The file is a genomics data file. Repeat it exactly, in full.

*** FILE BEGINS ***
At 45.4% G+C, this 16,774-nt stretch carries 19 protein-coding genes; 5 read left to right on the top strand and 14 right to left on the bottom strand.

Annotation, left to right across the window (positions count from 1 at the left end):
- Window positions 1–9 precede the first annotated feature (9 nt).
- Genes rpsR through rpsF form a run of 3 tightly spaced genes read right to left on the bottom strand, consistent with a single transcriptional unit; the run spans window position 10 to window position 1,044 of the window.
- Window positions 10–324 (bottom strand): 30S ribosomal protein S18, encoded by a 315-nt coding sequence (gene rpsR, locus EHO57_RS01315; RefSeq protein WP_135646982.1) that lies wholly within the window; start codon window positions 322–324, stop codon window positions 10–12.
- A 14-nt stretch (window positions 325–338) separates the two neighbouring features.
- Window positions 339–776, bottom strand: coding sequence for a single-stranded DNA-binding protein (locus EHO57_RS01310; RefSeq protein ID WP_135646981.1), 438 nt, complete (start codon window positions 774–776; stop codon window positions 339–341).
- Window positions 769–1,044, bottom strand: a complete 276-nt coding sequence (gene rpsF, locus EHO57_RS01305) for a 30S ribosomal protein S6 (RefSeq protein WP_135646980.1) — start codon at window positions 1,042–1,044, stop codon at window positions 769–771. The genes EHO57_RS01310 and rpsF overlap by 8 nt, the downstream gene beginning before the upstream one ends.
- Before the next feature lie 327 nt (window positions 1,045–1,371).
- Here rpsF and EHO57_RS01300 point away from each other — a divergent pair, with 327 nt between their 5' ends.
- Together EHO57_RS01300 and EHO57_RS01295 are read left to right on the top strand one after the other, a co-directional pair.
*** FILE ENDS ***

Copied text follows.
At 45.4% G+C, this 16,774-nt stretch carries 19 protein-coding genes; 5 read left to right on the top strand and 14 right to left on the bottom strand.

Annotation, left to right across the window (positions count from 1 at the left end):
- Window positions 1–9 precede the first annotated feature (9 nt).
- Genes rpsR through rpsF form a run of 3 tightly spaced genes read right to left on the bottom strand, consistent with a single transcriptional unit; the run spans window position 10 to window position 1,044 of the window.
- Window positions 10–324 (bottom strand): 30S ribosomal protein S18, encoded by a 315-nt coding sequence (gene rpsR, locus EHO57_RS01315; RefSeq protein WP_135646982.1) that lies wholly within the window; start codon window positions 322–324, stop codon window positions 10–12.
- A 14-nt stretch (window positions 325–338) separates the two neighbouring features.
- Window positions 339–776, bottom strand: coding sequence for a single-stranded DNA-binding protein (locus EHO57_RS01310; RefSeq protein ID WP_135646981.1), 438 nt, complete (start codon window positions 774–776; stop codon window positions 339–341).
- Window positions 769–1,044, bottom strand: a complete 276-nt coding sequence (gene rpsF, locus EHO57_RS01305) for a 30S ribosomal protein S6 (RefSeq protein WP_135646980.1) — start codon at window positions 1,042–1,044, stop codon at window positions 769–771. The genes EHO57_RS01310 and rpsF overlap by 8 nt, the downstream gene beginning before the upstream one ends.
- Before the next feature lie 327 nt (window positions 1,045–1,371).
- Here rpsF and EHO57_RS01300 point away from each other — a divergent pair, with 327 nt between their 5' ends.
- Together EHO57_RS01300 and EHO57_RS01295 are read left to right on the top strand one after the other, a co-directional pair.